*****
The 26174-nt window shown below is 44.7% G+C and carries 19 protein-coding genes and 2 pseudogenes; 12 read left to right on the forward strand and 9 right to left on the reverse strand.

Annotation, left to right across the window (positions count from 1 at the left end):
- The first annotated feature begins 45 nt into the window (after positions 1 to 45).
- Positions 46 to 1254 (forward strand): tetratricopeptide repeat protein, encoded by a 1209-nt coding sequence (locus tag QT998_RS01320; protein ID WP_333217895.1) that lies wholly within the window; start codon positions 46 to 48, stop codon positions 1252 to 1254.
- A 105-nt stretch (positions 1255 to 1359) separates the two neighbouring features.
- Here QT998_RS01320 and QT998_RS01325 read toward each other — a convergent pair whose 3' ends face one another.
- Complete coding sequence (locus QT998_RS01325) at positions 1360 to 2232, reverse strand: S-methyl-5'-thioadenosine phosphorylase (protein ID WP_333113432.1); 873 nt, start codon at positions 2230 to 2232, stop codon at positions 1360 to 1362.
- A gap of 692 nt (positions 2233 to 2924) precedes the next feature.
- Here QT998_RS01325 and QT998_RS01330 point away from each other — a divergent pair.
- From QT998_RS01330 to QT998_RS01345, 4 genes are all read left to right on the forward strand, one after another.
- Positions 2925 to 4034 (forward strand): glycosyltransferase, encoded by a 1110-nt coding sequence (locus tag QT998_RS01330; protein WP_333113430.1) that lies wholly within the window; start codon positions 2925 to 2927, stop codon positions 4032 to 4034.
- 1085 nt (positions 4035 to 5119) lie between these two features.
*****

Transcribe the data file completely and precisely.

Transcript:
The 26174-nt window shown below is 44.7% G+C and carries 19 protein-coding genes and 2 pseudogenes; 12 read left to right on the forward strand and 9 right to left on the reverse strand.

Annotation, left to right across the window (positions count from 1 at the left end):
- The first annotated feature begins 45 nt into the window (after positions 1 to 45).
- Positions 46 to 1254 (forward strand): tetratricopeptide repeat protein, encoded by a 1209-nt coding sequence (locus tag QT998_RS01320; protein ID WP_333217895.1) that lies wholly within the window; start codon positions 46 to 48, stop codon positions 1252 to 1254.
- A 105-nt stretch (positions 1255 to 1359) separates the two neighbouring features.
- Here QT998_RS01320 and QT998_RS01325 read toward each other — a convergent pair whose 3' ends face one another.
- Complete coding sequence (locus QT998_RS01325) at positions 1360 to 2232, reverse strand: S-methyl-5'-thioadenosine phosphorylase (protein ID WP_333113432.1); 873 nt, start codon at positions 2230 to 2232, stop codon at positions 1360 to 1362.
- A gap of 692 nt (positions 2233 to 2924) precedes the next feature.
- Here QT998_RS01325 and QT998_RS01330 point away from each other — a divergent pair.
- From QT998_RS01330 to QT998_RS01345, 4 genes are all read left to right on the forward strand, one after another.
- Positions 2925 to 4034 (forward strand): glycosyltransferase, encoded by a 1110-nt coding sequence (locus tag QT998_RS01330; protein WP_333113430.1) that lies wholly within the window; start codon positions 2925 to 2927, stop codon positions 4032 to 4034.
- 1085 nt (positions 4035 to 5119) lie between these two features.